By western standards the Ausable is a small river, with mostly limited,
not vast, vistas. Paradoxically, there are waters less often seen by anglers
here than on many Rocky Mountain streams. Glacial dropping inhibit
driftboats so the only way to explore is on foot (thankfully an unpopular
option with many visitors).
Regardless of its unique geology and reputation, the Ausable is a
typical eastern freestone stream - having a far brighter past then present.
A five-hour drive from America's largest city, it suffers enormous pressure.
Pressure from anglers who get excited over a finless five-pound breeder
and which reduces the average size of the trout to an eight-inch fresh
It is impossible to understand the region where most of the Ausable River
lies, or the challenges facing fisheries managers, without an acquaintance with
the Adirondack Park. The largest in the country - at 5,929,000 acres it is
almost three times the size of Yellowstone National Park - the park supports
a staggering variety of uses. From high volume ski centers and commercial
developments to limited access wilderness, the demands of the resource are
frequently in conflict. [ See map here.]
Created in 1892, the State Forest Preserve (the progenitor of today's park)
is protected by the State's constitution. The founding Article includes the
words, " . . . shall be forever help as wild forest lands." For many years
called the Forever Wild clause, it can only be repealed by a vote of the
people of New York state. Conservationist and preservationists elsewhere
in the U.S.A. and Canada drool over the strength of such deeply embedded
protection, beyond the sticky fingers of politicians and bureaucrats. While
the preserve came too late to prevent the devastation visited on the region
by loggers, the rape was largely responsible for its creation. New York
City businessmen were so concerned that further logging would dry up
the state's canal system water supply that they successfully lobbied for the
However, there is a serious complication. Much of the impressive acreage
inside the present park boundaries is privately own. In fact, only 38 percent
is state land (the original Forest Preserve) and thus sheltered by the
constitution. As can be easily imagined, the protection has been assaulted, and
supported, many times in the last hundred years. Twenty years ago, concern
over the unchecked exploitation of the private holdings resulted in the
Legislature creating the Adirondack Park Agency with authority to regulate
development throughout. The battles over this authority have been bitter
All this impacts on the Ausable. Nine miles of the East Branch have been
designated Scenic, with virtually all the rest classified Recreational. Both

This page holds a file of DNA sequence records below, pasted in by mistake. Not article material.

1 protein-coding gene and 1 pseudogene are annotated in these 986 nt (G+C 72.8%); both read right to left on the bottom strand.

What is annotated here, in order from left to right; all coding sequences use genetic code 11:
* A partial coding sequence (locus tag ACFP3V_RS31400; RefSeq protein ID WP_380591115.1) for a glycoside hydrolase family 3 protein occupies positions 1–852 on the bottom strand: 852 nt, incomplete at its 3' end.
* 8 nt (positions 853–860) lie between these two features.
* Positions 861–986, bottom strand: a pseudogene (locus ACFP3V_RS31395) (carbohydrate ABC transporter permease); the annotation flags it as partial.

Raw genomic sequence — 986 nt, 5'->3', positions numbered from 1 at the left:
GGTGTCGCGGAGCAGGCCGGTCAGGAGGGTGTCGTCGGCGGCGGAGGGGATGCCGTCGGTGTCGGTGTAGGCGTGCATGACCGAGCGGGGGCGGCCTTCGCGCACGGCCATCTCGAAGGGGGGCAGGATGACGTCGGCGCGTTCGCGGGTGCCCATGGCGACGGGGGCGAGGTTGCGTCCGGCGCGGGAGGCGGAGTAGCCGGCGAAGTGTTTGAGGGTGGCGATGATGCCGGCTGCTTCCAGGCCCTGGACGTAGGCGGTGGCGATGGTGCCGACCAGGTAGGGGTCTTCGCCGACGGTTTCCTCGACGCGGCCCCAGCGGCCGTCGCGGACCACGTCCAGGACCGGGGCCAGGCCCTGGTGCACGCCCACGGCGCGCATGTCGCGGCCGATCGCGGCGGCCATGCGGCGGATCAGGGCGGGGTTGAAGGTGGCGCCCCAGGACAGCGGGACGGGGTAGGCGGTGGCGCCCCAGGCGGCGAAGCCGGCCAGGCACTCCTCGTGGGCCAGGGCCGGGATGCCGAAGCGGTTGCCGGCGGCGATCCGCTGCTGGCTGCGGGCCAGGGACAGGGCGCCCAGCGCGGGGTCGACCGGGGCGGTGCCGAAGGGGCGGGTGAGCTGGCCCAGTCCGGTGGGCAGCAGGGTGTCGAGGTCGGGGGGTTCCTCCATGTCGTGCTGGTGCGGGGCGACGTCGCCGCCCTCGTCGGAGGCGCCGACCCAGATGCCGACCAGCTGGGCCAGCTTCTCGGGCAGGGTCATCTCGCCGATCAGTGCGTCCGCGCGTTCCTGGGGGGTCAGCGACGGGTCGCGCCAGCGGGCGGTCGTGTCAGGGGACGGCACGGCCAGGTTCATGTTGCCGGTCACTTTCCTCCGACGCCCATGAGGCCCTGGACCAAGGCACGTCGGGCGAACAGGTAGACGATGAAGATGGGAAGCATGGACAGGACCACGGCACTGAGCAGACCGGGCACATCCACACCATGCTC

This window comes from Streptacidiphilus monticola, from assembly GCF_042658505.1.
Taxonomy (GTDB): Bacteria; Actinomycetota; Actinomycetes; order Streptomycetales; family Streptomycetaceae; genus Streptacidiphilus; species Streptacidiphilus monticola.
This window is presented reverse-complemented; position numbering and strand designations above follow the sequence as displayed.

designations protect the river from hydroelectric exploitation and other
dams, but also make bank repair or stabilization, particularly on private
land, a bureaucratic nightmare.
The East Branch
"Let me now tell you of an August day . . .I hooked and released
fifteen good trout and had kept two . . . but because the entire stretch
between the head of the island and the Upper Jay bridge was dotted
with rising fish I kept at it." Ray Bergman, Trout
Ray Bergman's dry fly (Gray Grizzly Bivisible) experience on the East
Branch confirms that fishing was once excellent there, however it began
to decline in 1932.
Although the fly fishing rebounded for a few years after World War II,
Fran Betters recalls that by 1949, "none of the better fly fishers went
over there." And today, although I heard comments from some about
improvements, the East Branch is in fact a basket case. The decayed
carcass of a once vibrant trout stream, no matter how artistically the
bones are arranged, generates a profound melancholia in those who
feel deeply about fly fishing.
No doubt a persistent angler could find the odd hold-over brown in
a spring-fed pool, but the task would be daunting. Few are so
inclined and most settle for removing a share of the 30,000 eight-inch
browns and rainbows the state pours into the East Branch each year.
Fisheries managers clearly feel the river is useful rearing habitat for
landlocked salmon and steelhead considering the many thousands
dumped in with the trout.
The West Branch
In reality, fly fishing the Ausable is largely synonymous with fly fishing
the West Branch. And although few anglers venture above the Olympic
ski jumps on Route 73, the activity is concentrated from there downstream
to the village of Wilmington. That is "activity," not "best fly fishing"!
The Special Regulations area extends from Monument Falls to the end of
Basset Flats. Created almost 20 years ago, in part by pressure from Fran
Betters, the take here is restricted to three trout over 12 inches, only
artificials are allowed, and there is no closed season. . . .Between the
roadside markers is considerably classic pocket water, some in steep
sided gorges bristling with sturdy stunted spruce and ridged by towering
pines. And it's the pocket water, both here and elsewhere, which has
defined the individual charcter and reputation of the West Branch of
Depending on the year, the spring season on the West Branch begins in
mid-May. These early weeks are always a gamble. I've arrived to find
a massive rainstorm in progress, which in a few hours swells the river to a